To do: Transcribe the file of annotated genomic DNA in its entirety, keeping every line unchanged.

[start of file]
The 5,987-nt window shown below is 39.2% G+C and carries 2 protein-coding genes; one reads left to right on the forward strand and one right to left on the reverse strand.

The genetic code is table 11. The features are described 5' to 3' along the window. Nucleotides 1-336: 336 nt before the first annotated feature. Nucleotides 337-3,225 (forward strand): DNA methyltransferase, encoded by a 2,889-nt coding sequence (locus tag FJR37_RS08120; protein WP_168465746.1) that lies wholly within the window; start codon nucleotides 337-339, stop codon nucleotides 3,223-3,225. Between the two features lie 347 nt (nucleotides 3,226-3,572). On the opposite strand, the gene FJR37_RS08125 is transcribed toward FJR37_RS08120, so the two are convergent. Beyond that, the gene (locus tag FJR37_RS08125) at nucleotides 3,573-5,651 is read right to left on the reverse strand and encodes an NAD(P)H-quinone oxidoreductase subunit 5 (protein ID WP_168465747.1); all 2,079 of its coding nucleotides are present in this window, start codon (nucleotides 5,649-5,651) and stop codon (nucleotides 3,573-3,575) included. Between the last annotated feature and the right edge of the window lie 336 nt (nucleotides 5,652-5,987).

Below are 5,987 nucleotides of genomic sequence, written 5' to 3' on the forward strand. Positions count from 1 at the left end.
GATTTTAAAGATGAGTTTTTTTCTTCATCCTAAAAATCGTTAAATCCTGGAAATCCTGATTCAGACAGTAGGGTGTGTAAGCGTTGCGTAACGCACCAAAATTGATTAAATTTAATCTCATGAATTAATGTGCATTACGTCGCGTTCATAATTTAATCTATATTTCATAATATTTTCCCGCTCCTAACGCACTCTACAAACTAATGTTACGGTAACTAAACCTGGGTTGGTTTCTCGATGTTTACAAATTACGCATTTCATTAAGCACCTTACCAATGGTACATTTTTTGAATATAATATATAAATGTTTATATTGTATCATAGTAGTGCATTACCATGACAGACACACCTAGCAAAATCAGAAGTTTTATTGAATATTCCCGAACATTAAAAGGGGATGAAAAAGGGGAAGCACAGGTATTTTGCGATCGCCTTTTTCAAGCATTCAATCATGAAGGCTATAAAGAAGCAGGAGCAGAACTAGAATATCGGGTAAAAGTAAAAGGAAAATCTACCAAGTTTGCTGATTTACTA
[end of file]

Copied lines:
The 5,987-nt window shown below is 39.2% G+C and carries 2 protein-coding genes; one reads left to right on the forward strand and one right to left on the reverse strand.

The genetic code is table 11. The features are described 5' to 3' along the window. Nucleotides 1-336: 336 nt before the first annotated feature. Nucleotides 337-3,225 (forward strand): DNA methyltransferase, encoded by a 2,889-nt coding sequence (locus tag FJR37_RS08120; protein WP_168465746.1) that lies wholly within the window; start codon nucleotides 337-339, stop codon nucleotides 3,223-3,225. Between the two features lie 347 nt (nucleotides 3,226-3,572). On the opposite strand, the gene FJR37_RS08125 is transcribed toward FJR37_RS08120, so the two are convergent. Beyond that, the gene (locus tag FJR37_RS08125) at nucleotides 3,573-5,651 is read right to left on the reverse strand and encodes an NAD(P)H-quinone oxidoreductase subunit 5 (protein ID WP_168465747.1); all 2,079 of its coding nucleotides are present in this window, start codon (nucleotides 5,649-5,651) and stop codon (nucleotides 3,573-3,575) included. Between the last annotated feature and the right edge of the window lie 336 nt (nucleotides 5,652-5,987).

Below are 5,987 nucleotides of genomic sequence, written 5' to 3' on the forward strand. Positions count from 1 at the left end.
GATTTTAAAGATGAGTTTTTTTCTTCATCCTAAAAATCGTTAAATCCTGGAAATCCTGATTCAGACAGTAGGGTGTGTAAGCGTTGCGTAACGCACCAAAATTGATTAAATTTAATCTCATGAATTAATGTGCATTACGTCGCGTTCATAATTTAATCTATATTTCATAATATTTTCCCGCTCCTAACGCACTCTACAAACTAATGTTACGGTAACTAAACCTGGGTTGGTTTCTCGATGTTTACAAATTACGCATTTCATTAAGCACCTTACCAATGGTACATTTTTTGAATATAATATATAAATGTTTATATTGTATCATAGTAGTGCATTACCATGACAGACACACCTAGCAAAATCAGAAGTTTTATTGAATATTCCCGAACATTAAAAGGGGATGAAAAAGGGGAAGCACAGGTATTTTGCGATCGCCTTTTTCAAGCATTCAATCATGAAGGCTATAAAGAAGCAGGAGCAGAACTAGAATATCGGGTAAAAGTAAAAGGAAAATCTACCAAGTTTGCTGATTTACTA